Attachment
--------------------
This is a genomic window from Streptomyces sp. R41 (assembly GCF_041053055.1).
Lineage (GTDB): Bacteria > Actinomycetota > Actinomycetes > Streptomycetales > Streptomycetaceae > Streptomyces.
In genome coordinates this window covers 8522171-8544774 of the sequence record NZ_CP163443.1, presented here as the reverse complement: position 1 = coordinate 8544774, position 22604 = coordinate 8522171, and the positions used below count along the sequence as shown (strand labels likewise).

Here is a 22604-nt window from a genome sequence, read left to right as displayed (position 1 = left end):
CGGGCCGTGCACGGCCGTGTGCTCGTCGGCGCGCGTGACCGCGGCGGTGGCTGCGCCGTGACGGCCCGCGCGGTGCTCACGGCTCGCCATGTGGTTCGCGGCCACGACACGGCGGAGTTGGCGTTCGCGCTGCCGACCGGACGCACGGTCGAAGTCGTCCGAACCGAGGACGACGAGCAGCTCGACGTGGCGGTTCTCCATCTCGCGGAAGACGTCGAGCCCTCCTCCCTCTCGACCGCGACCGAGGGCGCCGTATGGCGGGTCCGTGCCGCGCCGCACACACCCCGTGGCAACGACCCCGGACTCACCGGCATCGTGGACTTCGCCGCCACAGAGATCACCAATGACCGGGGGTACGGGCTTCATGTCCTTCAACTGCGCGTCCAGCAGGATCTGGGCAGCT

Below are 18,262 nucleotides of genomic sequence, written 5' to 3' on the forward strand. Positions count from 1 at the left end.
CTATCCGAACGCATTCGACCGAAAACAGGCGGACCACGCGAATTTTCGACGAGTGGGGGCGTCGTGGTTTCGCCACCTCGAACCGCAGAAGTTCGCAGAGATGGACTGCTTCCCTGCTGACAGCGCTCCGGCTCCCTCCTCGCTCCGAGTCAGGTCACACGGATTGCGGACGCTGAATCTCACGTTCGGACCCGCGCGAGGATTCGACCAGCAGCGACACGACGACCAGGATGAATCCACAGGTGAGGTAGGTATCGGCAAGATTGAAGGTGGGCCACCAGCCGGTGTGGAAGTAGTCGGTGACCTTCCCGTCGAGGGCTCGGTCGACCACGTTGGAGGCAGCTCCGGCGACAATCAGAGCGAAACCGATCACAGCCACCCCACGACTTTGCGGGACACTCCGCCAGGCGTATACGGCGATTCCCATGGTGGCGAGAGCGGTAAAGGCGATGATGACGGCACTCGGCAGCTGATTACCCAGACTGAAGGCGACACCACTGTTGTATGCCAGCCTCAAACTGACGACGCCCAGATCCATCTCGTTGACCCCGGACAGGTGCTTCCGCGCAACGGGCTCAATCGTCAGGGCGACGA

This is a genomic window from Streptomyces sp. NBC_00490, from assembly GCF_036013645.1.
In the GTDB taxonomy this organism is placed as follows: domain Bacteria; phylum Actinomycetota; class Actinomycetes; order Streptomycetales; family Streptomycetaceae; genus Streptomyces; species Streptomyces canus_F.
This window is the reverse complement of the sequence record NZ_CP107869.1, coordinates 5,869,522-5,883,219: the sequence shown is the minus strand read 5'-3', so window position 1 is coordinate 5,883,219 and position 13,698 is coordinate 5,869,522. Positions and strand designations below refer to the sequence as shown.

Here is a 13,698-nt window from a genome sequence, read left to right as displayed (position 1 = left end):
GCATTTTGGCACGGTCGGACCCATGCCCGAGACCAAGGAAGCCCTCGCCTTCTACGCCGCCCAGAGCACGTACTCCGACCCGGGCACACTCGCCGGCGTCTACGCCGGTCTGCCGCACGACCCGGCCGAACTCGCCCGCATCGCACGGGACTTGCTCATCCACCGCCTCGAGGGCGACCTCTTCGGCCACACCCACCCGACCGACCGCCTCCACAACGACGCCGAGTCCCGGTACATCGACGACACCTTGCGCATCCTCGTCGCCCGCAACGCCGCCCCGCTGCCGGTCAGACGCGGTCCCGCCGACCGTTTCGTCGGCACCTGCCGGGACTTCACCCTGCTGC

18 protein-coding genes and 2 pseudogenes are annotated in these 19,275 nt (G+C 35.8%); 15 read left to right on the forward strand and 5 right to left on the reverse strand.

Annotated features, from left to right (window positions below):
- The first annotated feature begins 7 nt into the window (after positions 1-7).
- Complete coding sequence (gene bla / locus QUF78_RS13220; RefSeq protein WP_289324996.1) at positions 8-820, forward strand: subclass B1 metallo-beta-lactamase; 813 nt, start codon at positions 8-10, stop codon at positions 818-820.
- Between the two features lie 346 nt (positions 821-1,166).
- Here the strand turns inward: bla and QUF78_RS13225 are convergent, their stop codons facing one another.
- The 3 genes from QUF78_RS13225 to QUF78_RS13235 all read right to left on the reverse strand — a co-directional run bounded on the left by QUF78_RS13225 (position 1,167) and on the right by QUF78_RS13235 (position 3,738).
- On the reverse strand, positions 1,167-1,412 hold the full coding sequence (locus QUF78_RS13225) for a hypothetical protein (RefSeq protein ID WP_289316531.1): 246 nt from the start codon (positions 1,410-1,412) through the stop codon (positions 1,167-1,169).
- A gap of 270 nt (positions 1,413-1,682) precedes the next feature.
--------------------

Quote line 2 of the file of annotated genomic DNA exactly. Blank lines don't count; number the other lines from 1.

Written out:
Lineage (GTDB): Bacteria > Actinomycetota > Actinomycetes > Streptomycetales > Streptomycetaceae > Streptomyces.